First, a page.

Tenant Law Podcast

Welcome to the Tenant Law Podcast, where we talk about new, interesting, and/or important legal cases affecting New York City tenants. Listen on Apple, Spotify, Youtube. There are also a bunch of great blog posts on this page of tenant questions and Tenant Learning Platform instructor’s answers.

back to articles

Warning: Use of undefined constant dynamic_sidebar - assumed 'dynamic_sidebar' (this will throw an Error in a future version of PHP) in /home/tenantlearning/public_html/wp-content/themes/tenant-child/single-default.php on line 34


What can you do about the hazards caused by warehoused (vacant) apartments in your building? NYC Local Law 1 of 2024!

Jul 05, 2024

In Episode 28 we discuss what you can do if you suffer bad consequences from your landlord warehousing empty apartments in your building by examining NYC Local law 1 of 2024. This raises two immediate questions. First, why would a landlord not rent out an empty apartment? Second, why would perpetually empty apartments bother other tenants in the building?


Listen on Spotify, Apple, YouTube or wherever you get your podcasts.


There is a phenomenon in New York City, when a rent regulated tenant leaves an apartment after being there for a long time, where sometimes a landlord does not re-rent the apartment. The landlord might perceive that the cost of getting the apartment in rentable shape, which is pretty worn down after somebody living there for decades, is more than they will make over a long period of time with a new rent regulated rent, which is going to be below market. I am not saying that the landlords are right; I am not saying that landlords are wrong. This is a political issue, and this is not a political show, there are no shortage of those. This show is about the practical things you can do right now to live better in your NYC apartment. And my point simply is that there is no dispute that many apartments are being warehoused.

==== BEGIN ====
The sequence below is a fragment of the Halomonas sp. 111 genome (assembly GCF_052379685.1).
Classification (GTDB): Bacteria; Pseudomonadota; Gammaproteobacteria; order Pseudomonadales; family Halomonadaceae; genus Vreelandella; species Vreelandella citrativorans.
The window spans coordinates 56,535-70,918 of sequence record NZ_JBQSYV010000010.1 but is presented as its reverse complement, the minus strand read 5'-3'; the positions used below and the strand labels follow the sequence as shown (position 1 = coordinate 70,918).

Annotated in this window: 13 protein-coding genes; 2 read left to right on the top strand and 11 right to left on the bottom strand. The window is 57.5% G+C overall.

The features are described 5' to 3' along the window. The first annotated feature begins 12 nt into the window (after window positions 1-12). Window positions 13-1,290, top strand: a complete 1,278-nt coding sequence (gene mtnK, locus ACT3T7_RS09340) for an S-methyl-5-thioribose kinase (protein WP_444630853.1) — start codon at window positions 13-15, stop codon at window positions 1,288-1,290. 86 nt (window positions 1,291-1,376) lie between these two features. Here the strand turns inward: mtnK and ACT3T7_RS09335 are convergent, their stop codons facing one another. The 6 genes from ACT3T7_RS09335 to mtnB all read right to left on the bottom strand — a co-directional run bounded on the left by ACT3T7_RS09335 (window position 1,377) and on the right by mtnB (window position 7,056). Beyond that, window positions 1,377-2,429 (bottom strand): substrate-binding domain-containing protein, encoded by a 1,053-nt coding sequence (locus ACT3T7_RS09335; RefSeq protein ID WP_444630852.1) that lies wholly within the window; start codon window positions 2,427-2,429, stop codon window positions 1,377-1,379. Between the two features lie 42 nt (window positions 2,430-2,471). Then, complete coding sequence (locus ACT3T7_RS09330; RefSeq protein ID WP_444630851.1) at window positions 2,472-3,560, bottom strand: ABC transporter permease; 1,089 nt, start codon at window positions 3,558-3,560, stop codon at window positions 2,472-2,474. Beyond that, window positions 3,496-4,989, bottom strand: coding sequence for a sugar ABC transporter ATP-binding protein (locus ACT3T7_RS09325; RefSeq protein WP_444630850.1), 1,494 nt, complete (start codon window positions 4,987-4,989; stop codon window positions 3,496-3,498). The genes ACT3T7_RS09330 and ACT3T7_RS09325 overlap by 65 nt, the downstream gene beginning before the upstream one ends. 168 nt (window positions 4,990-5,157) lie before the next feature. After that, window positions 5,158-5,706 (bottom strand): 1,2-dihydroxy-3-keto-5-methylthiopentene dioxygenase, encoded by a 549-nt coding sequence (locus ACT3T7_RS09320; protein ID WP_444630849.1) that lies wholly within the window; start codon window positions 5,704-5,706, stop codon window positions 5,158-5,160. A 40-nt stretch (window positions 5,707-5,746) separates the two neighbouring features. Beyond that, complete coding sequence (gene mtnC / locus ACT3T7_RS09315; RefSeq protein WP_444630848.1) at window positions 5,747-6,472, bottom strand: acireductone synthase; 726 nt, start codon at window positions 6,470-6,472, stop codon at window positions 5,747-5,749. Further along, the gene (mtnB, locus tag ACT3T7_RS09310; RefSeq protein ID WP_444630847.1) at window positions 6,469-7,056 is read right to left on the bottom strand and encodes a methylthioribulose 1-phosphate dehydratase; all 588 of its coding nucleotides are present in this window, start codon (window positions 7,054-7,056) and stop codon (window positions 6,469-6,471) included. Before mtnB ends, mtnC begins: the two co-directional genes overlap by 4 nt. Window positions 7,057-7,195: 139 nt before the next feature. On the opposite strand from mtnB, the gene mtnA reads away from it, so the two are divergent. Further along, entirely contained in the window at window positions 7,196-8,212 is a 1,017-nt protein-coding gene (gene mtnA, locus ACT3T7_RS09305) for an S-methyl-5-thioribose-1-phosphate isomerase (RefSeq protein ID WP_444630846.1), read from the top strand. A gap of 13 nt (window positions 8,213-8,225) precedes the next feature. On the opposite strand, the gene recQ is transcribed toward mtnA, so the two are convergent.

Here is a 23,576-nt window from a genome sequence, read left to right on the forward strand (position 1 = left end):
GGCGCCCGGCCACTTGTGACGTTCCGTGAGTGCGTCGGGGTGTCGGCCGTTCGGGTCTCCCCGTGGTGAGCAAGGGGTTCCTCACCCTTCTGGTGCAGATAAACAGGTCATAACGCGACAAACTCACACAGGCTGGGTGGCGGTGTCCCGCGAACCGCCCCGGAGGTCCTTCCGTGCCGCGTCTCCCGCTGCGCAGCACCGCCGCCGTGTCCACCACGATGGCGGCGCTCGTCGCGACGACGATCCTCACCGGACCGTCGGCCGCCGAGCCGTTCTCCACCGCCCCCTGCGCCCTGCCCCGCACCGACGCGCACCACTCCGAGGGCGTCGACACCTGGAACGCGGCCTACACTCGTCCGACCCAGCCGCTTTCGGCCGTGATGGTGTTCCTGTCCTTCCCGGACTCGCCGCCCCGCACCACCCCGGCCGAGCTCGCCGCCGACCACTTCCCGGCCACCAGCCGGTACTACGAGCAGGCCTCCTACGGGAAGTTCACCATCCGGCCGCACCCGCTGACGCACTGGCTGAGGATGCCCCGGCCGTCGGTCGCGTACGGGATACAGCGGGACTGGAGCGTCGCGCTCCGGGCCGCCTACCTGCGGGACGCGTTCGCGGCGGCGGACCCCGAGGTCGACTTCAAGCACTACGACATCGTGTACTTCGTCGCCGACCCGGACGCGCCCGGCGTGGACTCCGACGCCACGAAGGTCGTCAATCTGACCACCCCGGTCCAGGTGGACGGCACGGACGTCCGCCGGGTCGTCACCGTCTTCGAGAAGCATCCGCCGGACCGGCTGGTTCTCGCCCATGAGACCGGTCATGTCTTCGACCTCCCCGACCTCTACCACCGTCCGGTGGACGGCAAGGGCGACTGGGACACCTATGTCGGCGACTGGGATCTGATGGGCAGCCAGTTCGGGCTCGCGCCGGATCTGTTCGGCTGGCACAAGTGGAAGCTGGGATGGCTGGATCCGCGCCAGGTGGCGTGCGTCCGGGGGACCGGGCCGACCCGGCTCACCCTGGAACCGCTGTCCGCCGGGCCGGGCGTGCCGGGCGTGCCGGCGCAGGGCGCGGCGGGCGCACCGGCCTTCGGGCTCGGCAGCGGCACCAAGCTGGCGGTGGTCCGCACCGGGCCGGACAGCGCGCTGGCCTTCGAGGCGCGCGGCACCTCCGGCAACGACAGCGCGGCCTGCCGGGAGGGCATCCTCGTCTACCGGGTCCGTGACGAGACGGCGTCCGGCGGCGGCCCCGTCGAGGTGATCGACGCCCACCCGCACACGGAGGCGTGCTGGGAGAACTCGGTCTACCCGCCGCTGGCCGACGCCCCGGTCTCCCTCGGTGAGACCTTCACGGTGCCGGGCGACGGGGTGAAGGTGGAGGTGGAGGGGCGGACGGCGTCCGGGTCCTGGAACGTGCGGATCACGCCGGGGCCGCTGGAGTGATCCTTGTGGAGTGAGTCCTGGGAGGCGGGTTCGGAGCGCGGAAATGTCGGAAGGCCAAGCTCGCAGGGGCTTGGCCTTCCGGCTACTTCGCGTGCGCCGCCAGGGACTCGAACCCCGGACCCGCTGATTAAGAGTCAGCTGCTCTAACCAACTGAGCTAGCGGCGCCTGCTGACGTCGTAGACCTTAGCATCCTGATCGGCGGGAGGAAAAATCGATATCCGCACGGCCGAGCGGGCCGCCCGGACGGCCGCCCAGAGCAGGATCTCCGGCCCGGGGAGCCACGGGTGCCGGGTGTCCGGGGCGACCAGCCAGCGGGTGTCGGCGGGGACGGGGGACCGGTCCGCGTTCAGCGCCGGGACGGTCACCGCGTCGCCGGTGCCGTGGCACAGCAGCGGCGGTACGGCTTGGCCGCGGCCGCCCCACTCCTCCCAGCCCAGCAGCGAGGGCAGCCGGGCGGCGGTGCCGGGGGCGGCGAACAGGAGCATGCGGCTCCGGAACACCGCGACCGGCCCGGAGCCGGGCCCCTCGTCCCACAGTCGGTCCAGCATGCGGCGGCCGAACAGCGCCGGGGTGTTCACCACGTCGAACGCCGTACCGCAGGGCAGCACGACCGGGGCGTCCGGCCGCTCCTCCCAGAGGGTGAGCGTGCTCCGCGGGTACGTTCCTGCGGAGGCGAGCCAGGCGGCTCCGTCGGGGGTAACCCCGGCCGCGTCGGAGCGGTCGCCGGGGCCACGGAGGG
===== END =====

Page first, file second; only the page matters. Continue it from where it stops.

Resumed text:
The reason it is tough on existing tenants to have units that are warehoused and sitting empty is because, you know the saying – “idle hands do the devil’s work”. Well, empty apartments are the source of a lot of problems in a building. Usually, the apartments that are warehoused are apartments that were in bad shape to begin with. If there is a persistent leak, and if nobody is there to complain about it, then the leak can go on and on and cause a mold condition on walls, ceilings, and floors that can get worse and worse and that can end up affecting other apartments, either via the air circulation in the building or from the condition spreading on surfaces. Empty apartments can be havens for mice and rats. Sometimes, if the heat is not on in an empty apartment, it can cause pipes to freeze and burst. What if there is no one changing the batteries in the smoke detector in an unoccupied apartment? G-d forbid there is a gas leak in the unit.


And then there are other problems. Sometimes building personnel who are aware that an apartment is empty will use the apartment behind the owner’s back for nefarious purposes. The owner is not on site in the super is, so the super has a lot of power. So sometimes supers or building managers get up to untoward things in vacant apartments. Even worse, sometimes people from the outside break in and will squat in an empty apartment and that is extremely bad for the legitimate tenants of the building.


In this episode, we look closely at the new NYC Local Law 1 of 2024, which allows you to make complaints that the New York City Department of Housing Preservation and Development is obligated to follow up on regarding unoccupied apartments in your building.



Warning: Use of undefined constant dynamic_sidebar - assumed 'dynamic_sidebar' (this will throw an Error in a future version of PHP) in /home/tenantlearning/public_html/wp-content/themes/tenant-child/footer.php on line 20